The basics of Demand Response are there in almost any control system from vendors today. While some refocusing may be needed to maximize the use of such features, DR is a tool that has been in the toolset of contractors and integrators for many years. The value of this tool has now become incredibly more useful in maximizing business opportunities and improving bottom line.

Demand Response requires that the building owners signup with a DR provider in a contract that will obligate the owner to curtail load when requested. In most cases, this cannot be done unless the control system in the building can react to such notice, and the preferred way of doing this is for load shedding to be automated. For building owners to do this, it is crucial that the control system contractor or integrator is involved to program the building for DR.

In short, the building system contractors and integrators are in the ideal position to help owners participate in DR and other future energy load response programs such as real-time pricing. In doing so, the contractor or integrator will be providing its existing and new customers with additional value for very little, if any, learning of new skills and technology.

contemporary Step 3, Plan: Organizing for DR

While the fundamentals of DR and future energy opportunities should be straightforward, it is important that building owners, contractors and integrators understand how DR programs work today and the right way to plan and implement successful participation.

The energy supply-side landscape in the U.S. and Canada is complex, as it has evolved over the 20th century in a mentality of abundant electricity supply. Many of the rules and policies in place are not conducive for something like DR, but thankfully organizations around this space are realizing these problems and are taking steps to make changes at the federal and state levels. This is thus a fluid landscape and with it lays the opportunities to create a solid early business position.

Also thankfully, there is a significant network of players that are now gathering, enabling building automation contractors and integrators as well as building owners to understand and participate in DR today and more sophisticated energy-shaping technologies in the future. The NewEnergy Alliance is being formed at press time, to create an alliance of technology providers, energy suppliers and related expertise to help drive new energy solutions. The Alliance will be a powerful force in the industry and will provide a way for contractors and integrators to ease their involvement in DR today.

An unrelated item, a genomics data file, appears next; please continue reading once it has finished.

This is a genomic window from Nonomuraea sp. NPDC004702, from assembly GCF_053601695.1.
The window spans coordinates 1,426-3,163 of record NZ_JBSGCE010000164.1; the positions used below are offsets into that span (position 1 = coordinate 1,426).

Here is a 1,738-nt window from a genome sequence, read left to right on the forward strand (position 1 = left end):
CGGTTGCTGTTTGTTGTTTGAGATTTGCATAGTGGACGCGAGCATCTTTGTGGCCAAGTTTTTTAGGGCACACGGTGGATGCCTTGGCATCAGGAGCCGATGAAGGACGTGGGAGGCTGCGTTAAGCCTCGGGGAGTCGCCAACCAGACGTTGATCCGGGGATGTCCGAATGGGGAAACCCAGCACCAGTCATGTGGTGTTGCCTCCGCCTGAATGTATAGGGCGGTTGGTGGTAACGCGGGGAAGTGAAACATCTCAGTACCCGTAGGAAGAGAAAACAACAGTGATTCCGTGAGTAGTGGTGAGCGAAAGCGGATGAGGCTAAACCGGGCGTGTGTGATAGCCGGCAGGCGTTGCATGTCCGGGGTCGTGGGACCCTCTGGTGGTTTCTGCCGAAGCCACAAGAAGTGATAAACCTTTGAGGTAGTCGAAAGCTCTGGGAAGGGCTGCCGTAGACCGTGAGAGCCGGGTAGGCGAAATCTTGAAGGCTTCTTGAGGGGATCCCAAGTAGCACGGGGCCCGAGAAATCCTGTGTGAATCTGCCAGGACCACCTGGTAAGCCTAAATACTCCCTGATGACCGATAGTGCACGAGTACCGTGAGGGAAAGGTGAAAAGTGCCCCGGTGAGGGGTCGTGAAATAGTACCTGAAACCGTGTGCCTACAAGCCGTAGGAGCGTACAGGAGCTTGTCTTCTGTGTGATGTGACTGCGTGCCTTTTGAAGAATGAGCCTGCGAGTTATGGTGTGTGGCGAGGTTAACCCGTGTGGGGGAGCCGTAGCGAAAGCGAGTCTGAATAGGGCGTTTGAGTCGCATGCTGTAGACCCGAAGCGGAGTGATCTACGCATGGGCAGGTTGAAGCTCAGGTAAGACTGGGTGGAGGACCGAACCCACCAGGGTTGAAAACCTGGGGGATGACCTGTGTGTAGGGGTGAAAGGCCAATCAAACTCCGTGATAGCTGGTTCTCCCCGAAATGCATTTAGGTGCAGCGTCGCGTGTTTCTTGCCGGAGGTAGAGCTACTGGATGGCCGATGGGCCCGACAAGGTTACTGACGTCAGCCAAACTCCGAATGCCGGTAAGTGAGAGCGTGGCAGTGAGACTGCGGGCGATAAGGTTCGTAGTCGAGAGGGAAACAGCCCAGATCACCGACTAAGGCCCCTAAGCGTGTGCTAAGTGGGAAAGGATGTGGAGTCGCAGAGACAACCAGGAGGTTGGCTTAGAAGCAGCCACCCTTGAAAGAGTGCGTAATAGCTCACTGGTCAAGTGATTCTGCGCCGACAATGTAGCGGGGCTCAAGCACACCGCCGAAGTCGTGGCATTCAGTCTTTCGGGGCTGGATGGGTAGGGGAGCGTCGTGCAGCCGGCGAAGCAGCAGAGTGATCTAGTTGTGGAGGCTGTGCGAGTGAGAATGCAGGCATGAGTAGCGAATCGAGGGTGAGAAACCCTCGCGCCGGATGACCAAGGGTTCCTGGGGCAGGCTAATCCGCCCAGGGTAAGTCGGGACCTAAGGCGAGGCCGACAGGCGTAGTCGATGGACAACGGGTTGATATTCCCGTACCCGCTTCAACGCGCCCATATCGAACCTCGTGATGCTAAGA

DR-Expo The upcoming DR-Expo will be the first time a conference is convened that focuses on how building owners, contractors and integrators can participate in DR. The DR-Expo provides an agenda of practical and immediately actionable information on participating in DR programs. As part of the DR-Expo, experts from utilities and ISO (Independent System Operators) from around the U.S. and Canada will be describing how potential participants can enroll in a DR program. Vendors of control systems, connectivity technologies, middleware and service companies will be at the Expo to show contractors and integrators how to implement DR today.

Participating in the Alliance and attending the Expo are key steps for any building owner to understand the potential of DR for their buildings, and is key for contractor and integrators to understand how they can help their customers implement successful DR today.

Step 4, Execute: Reap the benefits of DR

With the understanding of today’s DR opportunity, and appreciation that participating in DR is substantially utilizing primarily existing skill sets and the resources being made available with the Alliance and DR-Expo in place and available, building owners and contractor/integrators now have the roadmap to increase their business by leveraging this opportunity.

For building owners, with this information and the resources available, implementing DR is now even more within reach, providing a way to reduce costs as well as satisfy directives of energy savings, sustainable responsibilities as well as steps toward reduction of carbon footprint.

For contractors and integrators, understanding this opportunity and using the resources of the Alliance and the Expo will provide rich and actionable steps to leverage this opportunity and help building owner customers achieve their goals.

For more information on DR-Expo, visit